By Andrew Brown-Allan ( Article featured in Insurance Business)
To nobody’s surprise, new car sales in the UK fell by 44% in March compared to the same month last year. Although the manufacturers put a brave face on the numbers, noting that new car registrations for the 2020 registration plate helped them stay at the top of the cliff, rather than driving straight off it, a bleak April is surely inevitable as the UK economy grinds to a halt.
COVID-19 is the second part of a double whammy for vehicle manufacturers, following Brexit, so there is a big question mark hanging over the future of the industry. The next couple of months will be a huge test of its resilience.
Nevertheless, despite some apocalyptic speculation about the UK’s future, post COVID-19, I doubt we will go back to the horse and cart. As and when new and used vehicle sales slowly pick up again, vehicle manufacturers (OEMs) will need to shore up their battered balance sheets by wringing maximum value from every unit sold. Including insurance.
In addition to the obvious opportunities, such as gap insurance and paint protection, could now be the time for manufacturers to get serious about selling motor insurance to their customer? And, if they do, what kind of products should they sell?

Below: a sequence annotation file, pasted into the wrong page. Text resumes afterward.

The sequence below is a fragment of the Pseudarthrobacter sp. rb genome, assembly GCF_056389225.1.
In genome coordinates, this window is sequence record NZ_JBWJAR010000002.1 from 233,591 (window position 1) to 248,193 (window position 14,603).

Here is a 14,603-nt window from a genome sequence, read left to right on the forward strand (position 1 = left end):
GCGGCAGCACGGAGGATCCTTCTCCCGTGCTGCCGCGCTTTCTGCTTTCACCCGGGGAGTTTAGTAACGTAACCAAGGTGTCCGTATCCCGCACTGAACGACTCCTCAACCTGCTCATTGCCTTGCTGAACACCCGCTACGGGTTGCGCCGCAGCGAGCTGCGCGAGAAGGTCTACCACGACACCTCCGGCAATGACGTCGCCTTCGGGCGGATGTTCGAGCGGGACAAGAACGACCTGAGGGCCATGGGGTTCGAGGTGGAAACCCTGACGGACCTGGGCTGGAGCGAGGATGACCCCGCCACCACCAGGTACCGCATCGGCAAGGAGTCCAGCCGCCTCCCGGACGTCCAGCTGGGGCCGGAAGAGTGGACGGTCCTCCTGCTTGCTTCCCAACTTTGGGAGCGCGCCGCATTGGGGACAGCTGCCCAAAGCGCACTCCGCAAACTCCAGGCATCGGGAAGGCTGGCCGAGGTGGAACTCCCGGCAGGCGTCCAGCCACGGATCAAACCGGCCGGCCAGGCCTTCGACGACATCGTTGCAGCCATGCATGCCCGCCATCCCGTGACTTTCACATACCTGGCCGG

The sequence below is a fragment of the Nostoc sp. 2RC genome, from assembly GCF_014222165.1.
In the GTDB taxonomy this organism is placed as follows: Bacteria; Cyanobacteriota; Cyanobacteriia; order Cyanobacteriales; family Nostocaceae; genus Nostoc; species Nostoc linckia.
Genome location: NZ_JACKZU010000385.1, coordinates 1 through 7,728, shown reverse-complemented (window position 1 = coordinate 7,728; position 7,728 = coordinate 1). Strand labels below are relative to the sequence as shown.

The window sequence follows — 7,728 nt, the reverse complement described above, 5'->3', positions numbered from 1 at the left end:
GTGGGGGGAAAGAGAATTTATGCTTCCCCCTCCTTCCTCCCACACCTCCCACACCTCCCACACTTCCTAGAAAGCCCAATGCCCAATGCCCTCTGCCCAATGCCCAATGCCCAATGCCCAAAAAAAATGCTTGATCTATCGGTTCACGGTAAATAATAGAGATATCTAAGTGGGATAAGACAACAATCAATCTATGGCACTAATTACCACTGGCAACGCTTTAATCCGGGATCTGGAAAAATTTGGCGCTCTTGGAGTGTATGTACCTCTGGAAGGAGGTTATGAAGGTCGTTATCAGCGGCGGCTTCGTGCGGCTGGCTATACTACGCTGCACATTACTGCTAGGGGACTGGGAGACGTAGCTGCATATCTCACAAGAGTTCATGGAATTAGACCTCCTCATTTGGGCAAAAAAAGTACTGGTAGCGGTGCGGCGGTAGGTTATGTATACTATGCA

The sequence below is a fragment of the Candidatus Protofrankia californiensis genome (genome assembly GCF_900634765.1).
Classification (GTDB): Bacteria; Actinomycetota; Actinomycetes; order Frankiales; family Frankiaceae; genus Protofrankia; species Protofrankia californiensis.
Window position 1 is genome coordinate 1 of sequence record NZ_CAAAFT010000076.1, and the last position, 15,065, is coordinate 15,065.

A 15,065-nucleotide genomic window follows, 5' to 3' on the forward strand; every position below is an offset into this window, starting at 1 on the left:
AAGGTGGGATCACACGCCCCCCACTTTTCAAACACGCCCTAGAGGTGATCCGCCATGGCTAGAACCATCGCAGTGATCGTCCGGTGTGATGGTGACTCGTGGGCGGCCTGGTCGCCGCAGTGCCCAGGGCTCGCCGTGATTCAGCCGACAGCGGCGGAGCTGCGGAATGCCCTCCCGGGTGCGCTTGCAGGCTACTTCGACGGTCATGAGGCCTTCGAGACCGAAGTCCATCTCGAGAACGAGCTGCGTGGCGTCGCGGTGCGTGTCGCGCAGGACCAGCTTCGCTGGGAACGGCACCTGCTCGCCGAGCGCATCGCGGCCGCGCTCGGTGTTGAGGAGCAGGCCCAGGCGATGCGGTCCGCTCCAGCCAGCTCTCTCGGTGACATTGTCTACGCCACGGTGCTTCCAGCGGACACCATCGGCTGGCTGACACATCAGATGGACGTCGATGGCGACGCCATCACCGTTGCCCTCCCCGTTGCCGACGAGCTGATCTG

Maybe new types of insurance? After all, the traditional 12-month renewable comprehensive policy feels so last year, especially to millions of locked-down people looking at their fully insured car sitting on their driveways going nowhere.
Vehicles increasingly resemble computers on wheels; they spew out masses of data. As mobility stands at a COVID-19 induced crossroads, vehicle manufacturers now have the chance to leverage their own connected car data to offer customers highly customised/personalised insurance that fits the customer’s intended use. Pay as you go insurance, multi-use policies, or miles-based programmes will suit reduced and/or changing vehicle use post-COVID-19.
I can see insurance capacity providers combining with ‘on board’ telematics technology suppliers to deliver mass market telematics as a means to satisfy emerging demand for new mobility. Specialist technology players can supply scoring, product design and telematics technology as well as – through partnerships with insurers – capacity and administration.
The prospect of a new triangulated partnership between the vehicle manufacturer, capacity provider and specialist administrator is an exciting one, and may be with us far sooner than anyone thought, not least because, hopefully very soon, those vehicle manufacturers need to find new ways of making more money after their vehicles roll off the factory production line.
Andrew Brown-Allan is the Group CMO for IMS and Trak Global Group. He can be reached for further information or comment via email at firstname.lastname@example.org.